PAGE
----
Over Night Care and it's Limitations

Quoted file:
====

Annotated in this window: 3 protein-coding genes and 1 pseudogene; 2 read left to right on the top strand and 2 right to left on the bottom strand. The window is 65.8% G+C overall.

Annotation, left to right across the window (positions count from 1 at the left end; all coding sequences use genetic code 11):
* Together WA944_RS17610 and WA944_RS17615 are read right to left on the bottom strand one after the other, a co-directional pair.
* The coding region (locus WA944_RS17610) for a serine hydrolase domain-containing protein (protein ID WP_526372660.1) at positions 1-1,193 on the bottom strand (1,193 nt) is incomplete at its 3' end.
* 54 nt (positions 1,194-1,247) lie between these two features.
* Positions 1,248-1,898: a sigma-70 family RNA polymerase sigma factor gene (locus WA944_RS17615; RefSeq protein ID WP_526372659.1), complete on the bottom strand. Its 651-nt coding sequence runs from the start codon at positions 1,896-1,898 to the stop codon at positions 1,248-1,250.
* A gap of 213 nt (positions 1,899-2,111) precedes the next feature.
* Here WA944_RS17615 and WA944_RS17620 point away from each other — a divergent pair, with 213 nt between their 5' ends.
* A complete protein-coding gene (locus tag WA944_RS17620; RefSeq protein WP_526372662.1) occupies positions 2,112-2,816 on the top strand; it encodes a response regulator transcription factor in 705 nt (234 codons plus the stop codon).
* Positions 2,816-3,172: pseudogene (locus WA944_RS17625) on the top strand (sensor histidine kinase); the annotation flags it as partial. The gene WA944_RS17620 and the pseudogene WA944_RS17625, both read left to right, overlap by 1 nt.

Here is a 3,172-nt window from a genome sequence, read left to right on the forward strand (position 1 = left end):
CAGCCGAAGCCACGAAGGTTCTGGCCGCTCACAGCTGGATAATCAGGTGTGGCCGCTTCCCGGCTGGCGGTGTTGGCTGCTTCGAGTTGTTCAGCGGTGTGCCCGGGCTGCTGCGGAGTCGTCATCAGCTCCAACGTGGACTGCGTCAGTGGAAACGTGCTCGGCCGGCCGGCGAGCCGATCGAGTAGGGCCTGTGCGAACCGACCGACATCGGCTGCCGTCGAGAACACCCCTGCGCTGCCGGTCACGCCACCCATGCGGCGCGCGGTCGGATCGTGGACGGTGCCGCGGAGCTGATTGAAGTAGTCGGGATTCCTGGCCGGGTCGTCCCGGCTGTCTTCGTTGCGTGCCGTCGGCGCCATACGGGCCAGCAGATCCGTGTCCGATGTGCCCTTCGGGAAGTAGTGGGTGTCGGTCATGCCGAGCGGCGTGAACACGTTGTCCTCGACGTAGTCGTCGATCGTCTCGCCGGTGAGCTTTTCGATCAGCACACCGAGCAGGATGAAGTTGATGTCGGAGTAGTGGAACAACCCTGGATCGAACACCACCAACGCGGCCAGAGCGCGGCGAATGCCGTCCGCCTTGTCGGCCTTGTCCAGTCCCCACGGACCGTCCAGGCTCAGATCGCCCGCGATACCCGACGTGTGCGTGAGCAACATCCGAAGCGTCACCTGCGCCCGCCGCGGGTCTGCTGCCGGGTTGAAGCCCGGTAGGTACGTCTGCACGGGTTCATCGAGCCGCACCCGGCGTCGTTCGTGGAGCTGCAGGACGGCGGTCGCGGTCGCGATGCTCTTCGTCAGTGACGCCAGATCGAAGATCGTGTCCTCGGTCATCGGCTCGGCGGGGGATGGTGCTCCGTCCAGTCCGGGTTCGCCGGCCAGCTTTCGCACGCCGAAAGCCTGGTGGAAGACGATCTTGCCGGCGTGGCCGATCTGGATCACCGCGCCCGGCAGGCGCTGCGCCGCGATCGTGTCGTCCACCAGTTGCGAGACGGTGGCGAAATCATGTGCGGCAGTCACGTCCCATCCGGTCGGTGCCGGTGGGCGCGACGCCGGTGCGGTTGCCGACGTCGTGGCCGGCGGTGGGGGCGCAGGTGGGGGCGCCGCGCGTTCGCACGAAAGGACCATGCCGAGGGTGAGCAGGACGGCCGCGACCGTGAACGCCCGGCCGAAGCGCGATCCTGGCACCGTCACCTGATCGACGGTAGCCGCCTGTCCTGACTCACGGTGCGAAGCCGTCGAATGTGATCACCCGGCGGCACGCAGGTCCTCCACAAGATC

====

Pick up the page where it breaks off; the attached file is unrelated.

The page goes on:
Don't be fooled that over night care will keep your parent safe from all hazards. I had a friend tell me the other day that she was relieved they had signed their mother up for over night care in addition to full time day care, so she would be safe at night from falling down and other such hazards. This is not the case. Over night care givers, unless they have permission to stay in the person's room at night, will always stay in a room next to the client. They will be listening all the while but falling down can happen so fast that unless someone is right there to catch them, they will plunge. This happened the other night. The client had just said goodbye to their family. They lived in a retirement facility full of health services that were a quick call away. The caregiver had gotten her ready for bed, washed up and pajama-ed. She left her tucked into the bed and ready for night night, the light still on. She went into the kitchen to clean up from company. The kitchen was 20 feet from the bedroom. Next thing she knew, there was her "charge" standing in front of her dripping with blood. Panic! What happened?!?! Apparently her "charge" had gotten up for some reason and fell off the bed, gashing her leg on the walker. Elderly people's skin is like tissue paper. The slightest brush against anything can tear it miserably and since so many people are on blood thinners they bleed profusely. "Damn" the blood thinners and "Damn" the walkers. The care giver was able to call for help immediately. Health services arrived quickly and bandaged her up. In a retirement facility we are not allowed to touch people when they go down. Too much liability. We are supposed to call for help and let Health Services take over. I don't know how this would be arranged in a private home, I haven't worked in one. This is a conversation that needs to be had with all involved. People can fall down under any circumstances. The good thing about 24 hour care is that there is always someone there to "call for help" when needed. That is about as good as over night care is going to get. This particular friend of mine, who I mentioned earlier, bought a nanny cam for the care givers so they could watch their mother without being in the room. This is a nice idea. Most elderly people do not want someone in the room with them all the time. They don't like giving up their privacy or feeling like they are being babysat. But we have a job to do and we want to do it well. We want to protect these people from accidents such as this. With a nanny cam we can be on red alert and be able to position ourselves around a corner so as to intervene at the slightest tilt. Right now with my over night job, I stay in the library next to the bedroom and listen all night for trouble. I am a cat napper. At this point however, I have been with this woman long enough to know her sleep patterns and bathroom visits so I can time my naps accordingly. There have been times when I have heard her get up, found my station and even moved in closer because I heard the fumbling. I actually was able to catch her once as she was going down. Disaster averted. You do not want an elderly person banging their head on a hard ceramic toilet or bathtub or worse hitting the corner of a bathroom sink. OUCH!